”No. I’m not agreeing to your suggestion”, Racter stated with an emphasis. Koschei whirred his chainsaws like a furious cat showing its claws.
“Why not? You are a rigger. Surely, you two would have plenty in common”, I insisted. Racter gave me a venomous look.
“My friend, I would’ve expected better of you. With your logic, homo sapiens wichtusare should all be alike due to their shared condition!” he said and waved his hand.
“It’s a different thing! Being a rigger isn’t a state; it’s an interest”, I pointed out.
“Perhaps, but you’d still be doing a great generalization of a wide group of individuals”, he said. “I’ll save our time by being straightforward. I know Reliable Matthew, and being around him would bore me to tears. Thus, no.”
“Oh, Racter, I would’ve preferred this discussion to end with your voluntary cooperation; however, you do not leave me much choice! Not that I left you such either, though”, I said and took a recorder from my pocket. I pushed play, and Racter’s voice repeated:
“… I know Reliable Matthew, and being around him would bore me to tears. Thus, no.”
Racter seemed puzzled.
“Hmm, I see that you have recorded our discussion. Would you tell me what that has to do with anything, however?”
“Well, you might not be aware, but Reliable Matthew and Ten-Armed Ambrose are basically close friends. Or, Ambrose has taken the job of looking after Matthew, at least. Either way, I doubt that Ambrose would appreciate your words about Matthew – if you catch my drift”, I replied.
Koschei made a long and painfully loud screech against the metallic floor. Racter seemed cold and calm, smoking a cigarette as usual.
“… You do realize that I could destroy the evidence, right?” he asked.
“I considered that possibility. So, I made sure that you wouldn’t be able to do that. This recorder is connected to the Matrix, you see. Thus, you wouldn’t be able to destroy the data simply by eliminating the device”, I told him. “By the way, I appreciate that you planned on destroying just the recorder and not me. I was prepared for that, too.”
Racter stared long at me without blinking.
“You are stirring mixed thoughts within me, my friend. On one hand, I would like to dispose of your body. On the other hand, this twist restored my respect for you as a scheme maker”, he said finally. “Very well. Let’s say that I’ll try keeping company to Reliable Matthew – sometimes. I’d like to bring your attention to one potential issue, though: Do you honestly believe that you can force individuals to be friends with each other? Would such relationship be genuine at all?”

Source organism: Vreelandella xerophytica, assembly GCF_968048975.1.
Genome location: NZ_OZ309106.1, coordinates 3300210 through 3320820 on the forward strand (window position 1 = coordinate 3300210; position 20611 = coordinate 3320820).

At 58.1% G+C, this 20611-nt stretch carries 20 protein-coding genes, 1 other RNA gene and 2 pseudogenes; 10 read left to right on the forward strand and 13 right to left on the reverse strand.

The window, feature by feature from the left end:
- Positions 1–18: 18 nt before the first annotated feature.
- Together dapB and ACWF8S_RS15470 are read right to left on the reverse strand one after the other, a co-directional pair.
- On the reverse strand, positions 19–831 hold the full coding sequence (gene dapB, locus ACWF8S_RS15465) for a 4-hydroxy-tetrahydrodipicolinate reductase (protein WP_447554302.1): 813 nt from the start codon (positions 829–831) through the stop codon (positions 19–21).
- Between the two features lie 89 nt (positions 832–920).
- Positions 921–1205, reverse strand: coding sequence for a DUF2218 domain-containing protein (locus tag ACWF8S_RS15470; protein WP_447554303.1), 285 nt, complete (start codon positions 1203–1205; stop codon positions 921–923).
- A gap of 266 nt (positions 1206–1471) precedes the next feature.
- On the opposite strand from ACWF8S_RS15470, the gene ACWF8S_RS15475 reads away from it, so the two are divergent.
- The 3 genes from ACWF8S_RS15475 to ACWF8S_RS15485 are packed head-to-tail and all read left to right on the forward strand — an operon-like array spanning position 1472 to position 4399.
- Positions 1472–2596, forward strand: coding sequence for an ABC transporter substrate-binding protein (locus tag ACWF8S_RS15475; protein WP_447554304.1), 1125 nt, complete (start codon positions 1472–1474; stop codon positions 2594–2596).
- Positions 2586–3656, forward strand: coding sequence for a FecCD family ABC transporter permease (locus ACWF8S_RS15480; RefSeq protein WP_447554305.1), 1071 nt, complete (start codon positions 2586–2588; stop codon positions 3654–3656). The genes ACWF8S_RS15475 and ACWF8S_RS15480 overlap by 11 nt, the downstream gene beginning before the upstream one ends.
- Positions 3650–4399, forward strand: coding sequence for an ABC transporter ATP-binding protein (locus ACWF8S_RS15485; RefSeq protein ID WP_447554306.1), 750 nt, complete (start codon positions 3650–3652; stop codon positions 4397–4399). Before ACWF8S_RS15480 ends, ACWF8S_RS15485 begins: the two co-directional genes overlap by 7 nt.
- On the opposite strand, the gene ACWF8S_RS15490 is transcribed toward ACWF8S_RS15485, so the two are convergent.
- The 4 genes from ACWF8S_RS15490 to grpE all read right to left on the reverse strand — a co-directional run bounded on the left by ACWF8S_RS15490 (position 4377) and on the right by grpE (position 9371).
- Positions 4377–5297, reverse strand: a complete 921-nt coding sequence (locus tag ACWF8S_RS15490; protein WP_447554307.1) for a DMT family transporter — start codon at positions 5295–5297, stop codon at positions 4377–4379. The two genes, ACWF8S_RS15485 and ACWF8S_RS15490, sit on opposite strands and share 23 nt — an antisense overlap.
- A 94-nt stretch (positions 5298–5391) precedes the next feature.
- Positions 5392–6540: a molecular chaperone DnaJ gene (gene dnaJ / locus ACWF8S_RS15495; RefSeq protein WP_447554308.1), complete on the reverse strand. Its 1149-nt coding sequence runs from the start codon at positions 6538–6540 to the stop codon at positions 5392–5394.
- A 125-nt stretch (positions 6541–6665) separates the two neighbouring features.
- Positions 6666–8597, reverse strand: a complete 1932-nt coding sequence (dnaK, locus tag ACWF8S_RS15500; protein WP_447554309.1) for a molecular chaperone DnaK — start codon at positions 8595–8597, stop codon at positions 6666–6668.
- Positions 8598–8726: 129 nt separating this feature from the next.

“Says the person who calls me his friend without feeling anything. You have learned to express gestures of friendship and fake them; how would this task be any different to you?”
“Difference? – you are a useful asset, worth investing in. Reliable Matthew – most likely not.”
I had always thought how odd bright-colored balloons looked like in the rain.
Reliable Matthew was standing there, in his usual suit, drenched to the bone but still smiling.
“Why, hello, you stunning folk”, he greeted in an over-the-top cheerfulness. I heard how Racter gave out a heavy breath at that: his way of cursing.
“Are you looking for new models or parts, by any chance? Well, you are in luck! The selections widened this morning…”
“… Actually, we came to just hang around. Haven’t seen you in a while, and thought to pay you a visit”, I explained. “Here’s Racter, by the way. Happened to be walking with him around town.”
Matthew’s eyes turned to look at Racter’s direction. Matthew showed signs of nervousness almost constantly, but I could see that Racter’s presence increased that level a bit; even more so when the salesman noticed Koschei.
Matthew licked his upper lip.
He also twitched when Racter offered his hand.
“We have met in the past – quite a long time ago, though. A proper introduction could be in order. I’m the rigger of the team”, Racter said. Surprisingly, he managed to keep his normal facial expression even though he didn’t enjoy this scenario.
After a moment of hesitation, Matthew shook hands with him.
“Reliable Matthew. You most likely know my job…” his voice trailed. “Are you really here to talk, or are you here on… Business?”
“I’m no rigger, so I do not naturally have anything to buy. What about you, Racter?” I asked.
“Currently, I have everything I need”, he said and gave me a minor glare.
Matthew considered our answers; then, he seemed to relax.
“Ah, okay – that is completely fine. It’s always great to spend time with nice people, after all”, he said, now with a happier tone. “That is – um – a beautiful drone, by the way. Haven’t seen the model anywhere… Custom-made?”
“I built him, yes”, Racter replied. “He is a long-lasting project of mine… Basically, almost every part of him has changed throughout the time, one iteration after another.”
“Fascinating”, Matthew said, looking at Koschei with shyness but also curiosity. I could hear that he was genuine with his statement – usually, his words felt empty, lacking the positive feelings which they should’ve had. “… It would be wonderful to observe him closer, but he doesn’t seem… Too agreeable to that. I’d like to keep my fingers intact.”
“That would be for the best. Hopefully you do not mind – he can get quite agitated with new faces. Nothing personal”, Racter said. After that, there was an awkward silence. Matthew took a pack of cigarettes with slightly trembling hands.